The Biometric Information Privacy Act, which the Illinois legislature passed in 2008, has led to a barrage of class action lawsuits in the past six months. Thought to be the nation’s most stringent law protecting biometric identifiers—which include fingerprints, iris or face scans, and voice identification—BIPA has spurred about 30 such suits in Cook County alone.
Filed against employers such as gas stations, restaurants, and retail outlets, mostly stemming from employer time clocks that use fingerprint identification, the cases allege that businesses did not obtain proper informed consent from their employees, or did not maintain or inform employees about the company’s use, storage and destruction of biometric data, as required by the law. Some of the cases also claim the employer improperly shared with time clock vendors the biometric data, and some go so far as name these third parties as defendants.
These local cases follow on the heels of five class-action lawsuits that were filed in 2015, four against Facebook and one against Shutterfly, which allege that these social media companies used facial recognition software without asking for consent or following under procedural requirements under BIPA, which allows an “aggrieved” person to recover $1,000 for each negligent violation and $5,000 for each intentional or reckless violation.
These earlier suits underscored the fact that individuals don’t necessarily even know who is capturing their biometric data—which is more valuable than passwords or even Social Security numbers, since it can’t be replaced or updated, and which can also be used by businesses for purposes like security or employer wellness programs, in addition to timekeeping.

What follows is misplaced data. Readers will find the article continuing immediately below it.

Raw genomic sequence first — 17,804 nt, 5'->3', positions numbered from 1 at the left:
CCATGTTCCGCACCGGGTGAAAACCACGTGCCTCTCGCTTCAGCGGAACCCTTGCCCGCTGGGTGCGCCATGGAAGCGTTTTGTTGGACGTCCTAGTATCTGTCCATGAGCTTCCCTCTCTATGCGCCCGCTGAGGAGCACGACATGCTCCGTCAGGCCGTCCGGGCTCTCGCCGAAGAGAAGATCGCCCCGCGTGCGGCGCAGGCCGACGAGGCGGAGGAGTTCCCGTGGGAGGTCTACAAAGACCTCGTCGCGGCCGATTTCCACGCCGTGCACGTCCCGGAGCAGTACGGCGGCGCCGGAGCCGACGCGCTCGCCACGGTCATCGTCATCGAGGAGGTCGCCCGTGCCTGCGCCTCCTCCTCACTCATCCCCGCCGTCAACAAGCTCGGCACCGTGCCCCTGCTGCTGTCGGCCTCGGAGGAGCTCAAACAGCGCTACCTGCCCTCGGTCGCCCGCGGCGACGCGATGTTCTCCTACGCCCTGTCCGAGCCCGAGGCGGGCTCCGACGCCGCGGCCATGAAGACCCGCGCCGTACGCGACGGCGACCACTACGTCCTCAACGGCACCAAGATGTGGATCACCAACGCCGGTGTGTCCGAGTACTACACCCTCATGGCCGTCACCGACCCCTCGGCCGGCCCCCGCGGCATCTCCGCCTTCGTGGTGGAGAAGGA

These social media suits more generally laid the path for a private right to action under BIPA, which requires businesses to protect biometric data as it does other sensitive or confidential information, promulgate data retention and destruction policies, keep that data for no more than three years, obtain informed consent, and notify employees in the event of a data breach.
The earlier suits did not resolve questions like whether an “aggrieved” person must prove actual harm to recover damages—federal courts in northern Illinois and southern New York have dismissed BIPA suits for lack of standing when plaintiffs did not allege actual harm—as well as whether facial recognition through photography fits the definition of biometric data, and what forms of consent meet compliance.
Lastly, defendants have challenged the damages provisions on constitutional grounds that they violate due process because they are potentially disproportionate to the actual harm involved. As noted earlier in this space, the best small and midsized businesses can do for now is to become familiar with the law and work with counsel to ensure they are in compliance.